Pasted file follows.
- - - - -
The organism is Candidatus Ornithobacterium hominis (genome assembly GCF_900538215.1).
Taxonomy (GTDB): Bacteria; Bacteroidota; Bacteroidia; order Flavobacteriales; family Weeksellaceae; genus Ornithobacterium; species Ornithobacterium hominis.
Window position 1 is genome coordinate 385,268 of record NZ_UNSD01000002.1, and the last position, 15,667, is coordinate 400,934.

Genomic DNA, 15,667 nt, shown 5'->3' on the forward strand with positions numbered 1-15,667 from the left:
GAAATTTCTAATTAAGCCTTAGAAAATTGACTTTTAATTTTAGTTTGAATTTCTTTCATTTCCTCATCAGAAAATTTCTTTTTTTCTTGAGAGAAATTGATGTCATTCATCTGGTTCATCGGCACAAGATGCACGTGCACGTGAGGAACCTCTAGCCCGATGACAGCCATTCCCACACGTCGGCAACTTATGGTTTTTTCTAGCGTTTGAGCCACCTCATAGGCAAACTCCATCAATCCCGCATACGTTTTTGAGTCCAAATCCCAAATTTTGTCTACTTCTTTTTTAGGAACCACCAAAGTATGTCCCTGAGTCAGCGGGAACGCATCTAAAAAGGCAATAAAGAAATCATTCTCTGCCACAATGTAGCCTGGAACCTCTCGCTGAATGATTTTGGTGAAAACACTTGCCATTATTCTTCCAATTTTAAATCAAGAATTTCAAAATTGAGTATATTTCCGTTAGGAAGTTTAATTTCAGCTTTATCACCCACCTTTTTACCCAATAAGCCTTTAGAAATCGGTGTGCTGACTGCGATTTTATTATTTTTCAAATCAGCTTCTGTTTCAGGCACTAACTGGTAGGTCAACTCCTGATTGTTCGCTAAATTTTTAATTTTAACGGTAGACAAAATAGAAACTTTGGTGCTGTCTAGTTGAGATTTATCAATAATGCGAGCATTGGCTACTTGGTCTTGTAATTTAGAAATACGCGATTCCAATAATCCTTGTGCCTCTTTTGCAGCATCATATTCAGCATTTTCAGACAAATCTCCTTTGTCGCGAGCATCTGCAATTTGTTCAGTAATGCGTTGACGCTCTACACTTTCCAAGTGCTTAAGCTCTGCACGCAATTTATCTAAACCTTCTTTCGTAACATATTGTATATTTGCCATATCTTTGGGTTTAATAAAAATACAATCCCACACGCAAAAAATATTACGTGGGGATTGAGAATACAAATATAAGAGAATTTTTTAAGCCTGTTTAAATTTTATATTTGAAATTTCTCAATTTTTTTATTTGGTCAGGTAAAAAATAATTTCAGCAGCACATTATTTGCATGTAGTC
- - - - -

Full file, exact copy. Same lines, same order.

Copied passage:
The organism is Candidatus Ornithobacterium hominis (genome assembly GCF_900538215.1).
Taxonomy (GTDB): Bacteria; Bacteroidota; Bacteroidia; order Flavobacteriales; family Weeksellaceae; genus Ornithobacterium; species Ornithobacterium hominis.
Window position 1 is genome coordinate 385,268 of record NZ_UNSD01000002.1, and the last position, 15,667, is coordinate 400,934.

Genomic DNA, 15,667 nt, shown 5'->3' on the forward strand with positions numbered 1-15,667 from the left:
GAAATTTCTAATTAAGCCTTAGAAAATTGACTTTTAATTTTAGTTTGAATTTCTTTCATTTCCTCATCAGAAAATTTCTTTTTTTCTTGAGAGAAATTGATGTCATTCATCTGGTTCATCGGCACAAGATGCACGTGCACGTGAGGAACCTCTAGCCCGATGACAGCCATTCCCACACGTCGGCAACTTATGGTTTTTTCTAGCGTTTGAGCCACCTCATAGGCAAACTCCATCAATCCCGCATACGTTTTTGAGTCCAAATCCCAAATTTTGTCTACTTCTTTTTTAGGAACCACCAAAGTATGTCCCTGAGTCAGCGGGAACGCATCTAAAAAGGCAATAAAGAAATCATTCTCTGCCACAATGTAGCCTGGAACCTCTCGCTGAATGATTTTGGTGAAAACACTTGCCATTATTCTTCCAATTTTAAATCAAGAATTTCAAAATTGAGTATATTTCCGTTAGGAAGTTTAATTTCAGCTTTATCACCCACCTTTTTACCCAATAAGCCTTTAGAAATCGGTGTGCTGACTGCGATTTTATTATTTTTCAAATCAGCTTCTGTTTCAGGCACTAACTGGTAGGTCAACTCCTGATTGTTCGCTAAATTTTTAATTTTAACGGTAGACAAAATAGAAACTTTGGTGCTGTCTAGTTGAGATTTATCAATAATGCGAGCATTGGCTACTTGGTCTTGTAATTTAGAAATACGCGATTCCAATAATCCTTGTGCCTCTTTTGCAGCATCATATTCAGCATTTTCAGACAAATCTCCTTTGTCGCGAGCATCTGCAATTTGTTCAGTAATGCGTTGACGCTCTACACTTTCCAAGTGCTTAAGCTCTGCACGCAATTTATCTAAACCTTCTTTCGTAACATATTGTATATTTGCCATATCTTTGGGTTTAATAAAAATACAATCCCACACGCAAAAAATATTACGTGGGGATTGAGAATACAAATATAAGAGAATTTTTTAAGCCTGTTTAAATTTTATATTTGAAATTTCTCAATTTTTTTATTTGGTCAGGTAAAAAATAATTTCAGCAGCACATTATTTGCATGTAGTC